Return with public television now to the thrilling days of yesteryear, with bells, tambourines, yellow flowers, and dancing feet: India in 1967. When Ram Dass, the acid-tripping former Harvard professor who still called himself Richard Alpert, first met Neem Karoli Baba, the guru who was affectionately known to his disciples as Maharaj ji, West offered East a hit of LSD. According to Ram Dass Fierce Grace (April 20; 10 to 11:30 p.m.; Channel 13), East swallowed the whole stash, under “the Van Gogh stars,” to no effect whatsoever. The guru seemed to be saying to the son of the president of the New York, New Haven & Hartford Railroad that goodness, radiance, purity, and love are already inside us, without the help of Sandoz Laboratories.
Good for the guru, whose sage advice was also hard to beat: “Serve people and feed people.” But look at the photos of Maharaj ji in this reverent episode of the “Independent Lens” series. Doesn’t he have in his eyes a Desmond Tutu sort of twinkle? Would we rather it were a mad gleam? Surely Alpert, after several years of better living through chemistry at Millbrook, had seen one or two bad trips. (In a forthcoming biography of the science-fiction novelist Philip K. Dick, I Am Alive and You Are Dead, we learn that his single experience of LSD in the sixties so scared him that he stuck ever after to amphetamines.) Nor should it have been possible to graduate from Wesleyan, earn a Ph.D. in psychology from Stanford, and teach at Harvard while remaining so ignorant of neurophysiology that you’d risk the sanity of a good man, a cherished yogi, by handing out acid as if it were aspirin.
But in my checkered experience, anyone who has taken more than a little LSD not only winds up arrogant but also measurably dumber than he or she was before such tripping commenced. And this isn’t even to mention a new problematical relationship with your native language, nor a tendency to confuse pop tunes and TV shows with Jung’s collective unconscious. At least Ram Dass, into whom Richard metamorphosed himself upon returning from India to Boston, bearded, barefoot, in a sheet, would do less damage than his pal Timothy Leary. Of course, he also wrote a best-selling book, Be Here Now, that is today almost as unreadable as Charles Reich’s The Greening of America.
“At least Ram Dass, bearded, barefoot, in a sheet, would do less damage than his pal Timothy Leary.”
Mickey Lemle’s Ram Dass Fierce Grace fills us in on the early years—mushrooms, Mexico, Millbrook, Wavy Gravy, and a marketing niche as the baby boomers’ personal spiritual physician—but the focus is on the years of physical therapy and intellectual activity since his 1997 stroke. Or, as he describes it, his “being stroked.” Although expressive aphasia and partial paralysis may have slowed down his locomotion and his speech, as well as killing his plans for a radio show, he has reinvented himself yet again as an example of the “seasoned” survivor and an expert witness on the aging process. His advice for most varieties of grief apparently boils down to “settling into the moment,” which doesn’t sound like much of a change from “be here now,” but seems to satisfy the buyers of his brand-new book, who also get an autograph and a hug.
If I ran the world, or even public television, I would have mentioned somewhere in these 90 minutes that while war raged and cities burned, Ram Dass led thousands of young people away from the rigors of politics into the self-aggrandizement of spiritual grooming. On the other hand, I am an only child because my younger brother turned on and dropped out permanently. I still hold a grudge against the Merry Prankster bus that conveyed Ken Kesey, Neal Cassady, Stark Naked, Zonker, and the Slime Queen from Berkeley to Millbrook, where Leary, Alpert, and Allen Ginsberg were waiting with their pharmaceuticals. Along the way, of course, one Prankster flipped out, ran naked into the goatherds, raving in thorny despair, and got dumped in a Houston loony bin by her very own tribe of groovy pilgrims lacking the common sense or the common decency that God gave a tractor. At least Ram Dass seems to have signed his own version of the Hippocratic Oath; we could do a lot worse than requiring all citizens to pledge: First, do no harm.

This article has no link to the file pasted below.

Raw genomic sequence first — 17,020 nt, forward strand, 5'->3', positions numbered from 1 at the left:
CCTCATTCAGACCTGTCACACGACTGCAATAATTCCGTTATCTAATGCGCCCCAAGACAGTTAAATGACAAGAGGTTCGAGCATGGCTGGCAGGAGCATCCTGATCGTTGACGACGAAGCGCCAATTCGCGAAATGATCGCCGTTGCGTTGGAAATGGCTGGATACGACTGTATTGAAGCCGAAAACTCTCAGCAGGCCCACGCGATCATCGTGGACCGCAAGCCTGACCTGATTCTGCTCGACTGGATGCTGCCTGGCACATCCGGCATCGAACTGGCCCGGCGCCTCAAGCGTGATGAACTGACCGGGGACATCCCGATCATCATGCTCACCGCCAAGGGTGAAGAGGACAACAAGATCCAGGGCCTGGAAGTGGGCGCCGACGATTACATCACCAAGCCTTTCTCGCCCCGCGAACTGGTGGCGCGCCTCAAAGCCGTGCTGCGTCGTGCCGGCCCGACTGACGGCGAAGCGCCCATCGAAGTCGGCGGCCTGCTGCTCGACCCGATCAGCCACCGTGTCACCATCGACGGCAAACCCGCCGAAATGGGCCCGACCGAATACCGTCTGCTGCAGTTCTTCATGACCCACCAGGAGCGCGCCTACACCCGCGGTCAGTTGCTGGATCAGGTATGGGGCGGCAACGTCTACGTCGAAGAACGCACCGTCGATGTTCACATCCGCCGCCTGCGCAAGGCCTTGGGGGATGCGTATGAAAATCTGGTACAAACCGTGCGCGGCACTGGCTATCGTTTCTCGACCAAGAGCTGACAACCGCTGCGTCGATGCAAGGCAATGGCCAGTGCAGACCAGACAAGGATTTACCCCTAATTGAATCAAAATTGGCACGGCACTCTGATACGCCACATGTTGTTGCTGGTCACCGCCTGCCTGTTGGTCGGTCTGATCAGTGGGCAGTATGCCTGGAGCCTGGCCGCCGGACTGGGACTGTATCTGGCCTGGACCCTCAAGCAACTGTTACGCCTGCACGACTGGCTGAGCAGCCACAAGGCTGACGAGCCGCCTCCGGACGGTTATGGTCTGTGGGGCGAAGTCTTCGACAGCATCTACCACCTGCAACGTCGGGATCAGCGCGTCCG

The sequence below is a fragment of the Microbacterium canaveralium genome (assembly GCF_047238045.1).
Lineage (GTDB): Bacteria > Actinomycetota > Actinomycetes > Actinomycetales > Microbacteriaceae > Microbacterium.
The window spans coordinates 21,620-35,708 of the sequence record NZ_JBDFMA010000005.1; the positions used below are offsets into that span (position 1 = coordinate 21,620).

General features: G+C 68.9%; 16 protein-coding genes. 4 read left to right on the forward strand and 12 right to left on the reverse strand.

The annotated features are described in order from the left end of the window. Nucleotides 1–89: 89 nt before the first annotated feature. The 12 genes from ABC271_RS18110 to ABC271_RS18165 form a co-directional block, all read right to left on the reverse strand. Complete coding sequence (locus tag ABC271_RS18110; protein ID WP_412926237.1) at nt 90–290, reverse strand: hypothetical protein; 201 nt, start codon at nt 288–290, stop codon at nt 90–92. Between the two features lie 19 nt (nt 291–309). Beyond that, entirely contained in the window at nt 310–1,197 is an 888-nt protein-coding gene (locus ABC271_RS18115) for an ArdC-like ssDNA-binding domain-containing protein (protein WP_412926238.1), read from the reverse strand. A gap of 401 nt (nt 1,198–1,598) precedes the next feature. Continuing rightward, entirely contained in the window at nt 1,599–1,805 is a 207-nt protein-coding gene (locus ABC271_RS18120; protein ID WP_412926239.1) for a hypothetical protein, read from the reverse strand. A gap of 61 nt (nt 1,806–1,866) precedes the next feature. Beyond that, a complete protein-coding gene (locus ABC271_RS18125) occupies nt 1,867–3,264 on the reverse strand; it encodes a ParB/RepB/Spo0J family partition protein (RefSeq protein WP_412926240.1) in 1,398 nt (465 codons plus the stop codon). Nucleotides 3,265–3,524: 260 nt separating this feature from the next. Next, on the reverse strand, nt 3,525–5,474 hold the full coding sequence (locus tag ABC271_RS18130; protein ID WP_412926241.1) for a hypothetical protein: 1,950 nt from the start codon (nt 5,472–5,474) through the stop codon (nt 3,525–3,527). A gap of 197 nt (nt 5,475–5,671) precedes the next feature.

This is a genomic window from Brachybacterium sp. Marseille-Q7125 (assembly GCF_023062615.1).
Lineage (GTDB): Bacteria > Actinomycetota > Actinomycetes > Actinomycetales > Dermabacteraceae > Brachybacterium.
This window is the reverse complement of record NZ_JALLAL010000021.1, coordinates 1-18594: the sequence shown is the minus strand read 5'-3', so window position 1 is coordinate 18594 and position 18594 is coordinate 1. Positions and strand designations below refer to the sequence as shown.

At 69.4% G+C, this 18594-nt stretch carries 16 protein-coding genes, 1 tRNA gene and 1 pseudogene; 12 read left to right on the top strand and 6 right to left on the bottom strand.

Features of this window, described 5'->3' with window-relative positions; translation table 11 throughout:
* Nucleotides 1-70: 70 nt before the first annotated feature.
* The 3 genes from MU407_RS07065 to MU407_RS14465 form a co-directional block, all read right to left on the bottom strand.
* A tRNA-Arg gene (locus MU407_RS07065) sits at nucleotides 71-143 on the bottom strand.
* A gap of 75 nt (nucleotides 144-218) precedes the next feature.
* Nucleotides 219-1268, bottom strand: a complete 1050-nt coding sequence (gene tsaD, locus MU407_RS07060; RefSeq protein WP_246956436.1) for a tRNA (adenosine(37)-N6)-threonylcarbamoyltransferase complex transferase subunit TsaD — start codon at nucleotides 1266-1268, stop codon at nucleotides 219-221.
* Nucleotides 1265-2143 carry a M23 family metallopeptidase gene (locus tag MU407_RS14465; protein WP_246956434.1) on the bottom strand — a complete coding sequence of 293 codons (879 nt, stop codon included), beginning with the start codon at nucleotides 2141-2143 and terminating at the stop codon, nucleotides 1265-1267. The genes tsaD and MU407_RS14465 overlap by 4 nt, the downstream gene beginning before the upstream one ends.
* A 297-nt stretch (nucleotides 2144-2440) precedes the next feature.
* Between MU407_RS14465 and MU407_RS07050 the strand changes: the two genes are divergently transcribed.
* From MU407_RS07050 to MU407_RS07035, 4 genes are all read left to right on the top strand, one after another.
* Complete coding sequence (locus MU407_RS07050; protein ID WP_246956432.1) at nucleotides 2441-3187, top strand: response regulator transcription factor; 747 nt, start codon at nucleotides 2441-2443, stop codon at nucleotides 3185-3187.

Lothar Machtan, the German historian and gossip who does most of the heavy breathing in The Hidden Führer: Debating the Enigma of Hitler’s Sexuality (April 20; 7 to 8:30 p.m.; Cinemax), would have us believe that Adolf was gay and perpetrated what is described here as “the worst anti-gay persecutions in history” only to cover up his guilty secret. All the evidence—his close boyhood friends; his intense interest in art and opera; his bohemian neighborhood in Vienna; rumors of paying men for sex; the “homoerotic life in the trenches” of World War I; “heroic male bonding” in the Wandervogel movement; Ernst Rohm and the S.A.; Nazi uniforms; Nazi architecture; and the leather-fetish films of Leni Riefenstahl—supports the thesis of a fire in the closet.
Nobody’s saying that just because you’re gay, you can’t be a bad person. After all, there was Roy Cohn. On the other hand, almost nobody else interviewed on camera agrees with Machtan either, certainly not Michael Bronski or Rudiger Lautman (although it’s hard to tell from brief remarks by Martin Duberman and Michelangelo Signorile what they think about the larger issue). The evidence cited is often risible. If there’s nothing damning in the police files, it proves they must have been purged! Liking Wagner means you’re gay! Monumental master-building is manifestly swishy! And Machtan is so in love with his smarmy self, as well as his accusation of what he obviously feels is something perverse, I wouldn’t trust him in the same room with G.I. Joe or Barbie. As much accuse Hitler of being secretly Jewish, and the Holocaust a cover-up. Or blame genocide on vegetarianism.